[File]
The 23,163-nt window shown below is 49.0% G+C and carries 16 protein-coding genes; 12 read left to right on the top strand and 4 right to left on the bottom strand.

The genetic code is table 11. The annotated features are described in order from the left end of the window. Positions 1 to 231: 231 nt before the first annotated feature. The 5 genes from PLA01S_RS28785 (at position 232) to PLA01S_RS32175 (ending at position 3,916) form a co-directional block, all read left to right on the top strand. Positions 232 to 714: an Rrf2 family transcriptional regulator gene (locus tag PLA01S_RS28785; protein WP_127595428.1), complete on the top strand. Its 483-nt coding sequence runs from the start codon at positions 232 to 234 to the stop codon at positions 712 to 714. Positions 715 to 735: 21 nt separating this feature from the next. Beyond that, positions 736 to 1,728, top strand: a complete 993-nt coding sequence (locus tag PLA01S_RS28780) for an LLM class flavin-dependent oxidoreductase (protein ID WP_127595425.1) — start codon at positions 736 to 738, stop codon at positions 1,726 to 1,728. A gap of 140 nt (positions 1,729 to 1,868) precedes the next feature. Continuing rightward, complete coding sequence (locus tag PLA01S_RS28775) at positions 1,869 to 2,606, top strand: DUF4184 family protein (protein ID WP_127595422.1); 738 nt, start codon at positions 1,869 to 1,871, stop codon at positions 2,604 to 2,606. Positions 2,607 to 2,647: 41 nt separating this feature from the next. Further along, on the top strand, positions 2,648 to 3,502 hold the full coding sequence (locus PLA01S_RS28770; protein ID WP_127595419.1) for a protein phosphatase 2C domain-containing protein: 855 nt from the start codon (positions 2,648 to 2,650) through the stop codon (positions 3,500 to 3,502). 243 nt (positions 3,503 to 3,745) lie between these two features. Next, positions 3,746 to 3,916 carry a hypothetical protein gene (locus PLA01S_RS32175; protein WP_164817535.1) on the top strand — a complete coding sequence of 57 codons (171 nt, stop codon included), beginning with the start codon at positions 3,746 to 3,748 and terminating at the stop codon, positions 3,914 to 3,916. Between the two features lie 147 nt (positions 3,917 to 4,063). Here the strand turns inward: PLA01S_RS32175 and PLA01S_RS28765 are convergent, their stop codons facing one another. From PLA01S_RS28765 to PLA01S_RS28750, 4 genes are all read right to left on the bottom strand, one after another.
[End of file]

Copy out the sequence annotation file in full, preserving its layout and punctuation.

The 23,163-nt window shown below is 49.0% G+C and carries 16 protein-coding genes; 12 read left to right on the top strand and 4 right to left on the bottom strand.

The genetic code is table 11. The annotated features are described in order from the left end of the window. Positions 1 to 231: 231 nt before the first annotated feature. The 5 genes from PLA01S_RS28785 (at position 232) to PLA01S_RS32175 (ending at position 3,916) form a co-directional block, all read left to right on the top strand. Positions 232 to 714: an Rrf2 family transcriptional regulator gene (locus tag PLA01S_RS28785; protein WP_127595428.1), complete on the top strand. Its 483-nt coding sequence runs from the start codon at positions 232 to 234 to the stop codon at positions 712 to 714. Positions 715 to 735: 21 nt separating this feature from the next. Beyond that, positions 736 to 1,728, top strand: a complete 993-nt coding sequence (locus tag PLA01S_RS28780) for an LLM class flavin-dependent oxidoreductase (protein ID WP_127595425.1) — start codon at positions 736 to 738, stop codon at positions 1,726 to 1,728. A gap of 140 nt (positions 1,729 to 1,868) precedes the next feature. Continuing rightward, complete coding sequence (locus tag PLA01S_RS28775) at positions 1,869 to 2,606, top strand: DUF4184 family protein (protein ID WP_127595422.1); 738 nt, start codon at positions 1,869 to 1,871, stop codon at positions 2,604 to 2,606. Positions 2,607 to 2,647: 41 nt separating this feature from the next. Further along, on the top strand, positions 2,648 to 3,502 hold the full coding sequence (locus PLA01S_RS28770; protein ID WP_127595419.1) for a protein phosphatase 2C domain-containing protein: 855 nt from the start codon (positions 2,648 to 2,650) through the stop codon (positions 3,500 to 3,502). 243 nt (positions 3,503 to 3,745) lie between these two features. Next, positions 3,746 to 3,916 carry a hypothetical protein gene (locus PLA01S_RS32175; protein WP_164817535.1) on the top strand — a complete coding sequence of 57 codons (171 nt, stop codon included), beginning with the start codon at positions 3,746 to 3,748 and terminating at the stop codon, positions 3,914 to 3,916. Between the two features lie 147 nt (positions 3,917 to 4,063). Here the strand turns inward: PLA01S_RS32175 and PLA01S_RS28765 are convergent, their stop codons facing one another. From PLA01S_RS28765 to PLA01S_RS28750, 4 genes are all read right to left on the bottom strand, one after another.